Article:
Meantime, a couple of arrests. One of them perhaps we should have expected it. Muhammad Mohsen Ali Zubaydi, the self-declared mayor of Baghdad, was taken into custody by U.S. troops just hours ago. The reason, we are told, it was for exercising authority that was not his. Now, of course, he burst onto the scene with much prominence. He was promising to pay workers 10 times when they'd been paid before. No one knew quite where he was getting the money from.

Wolf, as I've told you before, we couldn't track down exactly what his background was. He said he was a wealthy businessman who had never worked for anyone. Tonight I've talked to the Iraqi National Congress, and they tell me that he worked for them in intelligence for years. They say that he was the man who helped to smuggle out some Iraqis out of the country, one of the most notable, Saddam Hussein's mistress. She was smuggled out to Beirut, Lebanon. Another arrest, General Hosum Amin. Many or our viewers are going to know that name. He appeared at many press conferences here in Baghdad. He was the director of what was called the National Monitoring Directorate. That was really a group that interfaced between the Iraqis and the U.N. weapons inspectors that were here. It is not known how much he really knows about Iraq's weapons of mass destruction. But we can bet tonight that that is the line of questioning that he is undergoing right now -- Wolf.

BLITZER: Jim Clancy with the latest from Baghdad. We'll be checking back with him, of course, throughout this day. And we'll be checking in with Nic Robertson on that important story, whether or not, whether or not initial tests turn out to be positive or negative. The initial tests turned out to be positive. There could be some chemical weapons just found. We'll see if subsequent, more elaborate testing bears that out.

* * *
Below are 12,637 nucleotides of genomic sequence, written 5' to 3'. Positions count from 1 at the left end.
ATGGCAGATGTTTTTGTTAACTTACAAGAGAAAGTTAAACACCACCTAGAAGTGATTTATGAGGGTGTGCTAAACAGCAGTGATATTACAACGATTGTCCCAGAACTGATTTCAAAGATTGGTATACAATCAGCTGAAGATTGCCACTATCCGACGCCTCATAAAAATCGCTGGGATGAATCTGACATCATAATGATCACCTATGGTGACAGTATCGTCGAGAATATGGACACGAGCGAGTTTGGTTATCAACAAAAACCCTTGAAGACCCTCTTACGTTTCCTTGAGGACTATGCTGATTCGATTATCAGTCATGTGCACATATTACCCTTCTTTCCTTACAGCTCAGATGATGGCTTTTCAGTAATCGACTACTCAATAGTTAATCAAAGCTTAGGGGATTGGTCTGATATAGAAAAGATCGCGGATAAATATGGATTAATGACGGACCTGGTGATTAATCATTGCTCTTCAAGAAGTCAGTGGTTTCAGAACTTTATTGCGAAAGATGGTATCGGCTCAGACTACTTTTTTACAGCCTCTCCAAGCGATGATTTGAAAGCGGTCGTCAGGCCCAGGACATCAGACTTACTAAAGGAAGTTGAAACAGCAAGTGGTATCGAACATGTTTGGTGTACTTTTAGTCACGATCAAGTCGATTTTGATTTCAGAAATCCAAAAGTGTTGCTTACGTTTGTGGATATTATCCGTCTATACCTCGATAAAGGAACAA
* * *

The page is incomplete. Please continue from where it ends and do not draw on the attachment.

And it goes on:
We're going to continue to check all of those developments.

By the way, just a few hours ago, CNN's chief international correspondent, Christiane Amanpour, spoke with Jordan's King Abdullah about the future of Iraq and the road map for a regional peace.

She began by asking him a question that is a still very, very hot topic in the Arab world, whether the conflict in Iraq was a just war.


KING ABDULLAH, JORDAN: If you look at it from the Iraqi point of view, I think that the Iraqis are relieved that Saddam is no longer a shadow over -- overshadowing Iraq. But the problem on the ground now is how much of a say do they have in their future and how quickly.

CHRISTIANE AMANPOUR, CNN CHIEF INTERNATIONAL CORRESPONDENT: And what do you think about that? You know, there's been all sorts of different ideas about how long the American troops will stay there, how long an American administration will govern that country. What is it that your country, you yourself, hope to see there?

ABDULLAH: Well, what we hope in Jordan, and I believe has been articulated by President Bush and Tony Blair, would be that the Iraqis have a substantial say as quickly as possible and a substantial presence in an interim and then leading on to a future government. And time is of the essence.

AMANPOUR: And how, realistically, is that? Two months of American presence, two years, something in between, what do you think?

ABDULLAH: Unfortunately, I think just the necessities on the ground, it's longer than everybody would like, simply because order needs to be restored. And you're going to have to find the right Iraqis to be able to move into that position as quickly as possible, as well as getting the international community involved. The international community cannot step in tomorrow.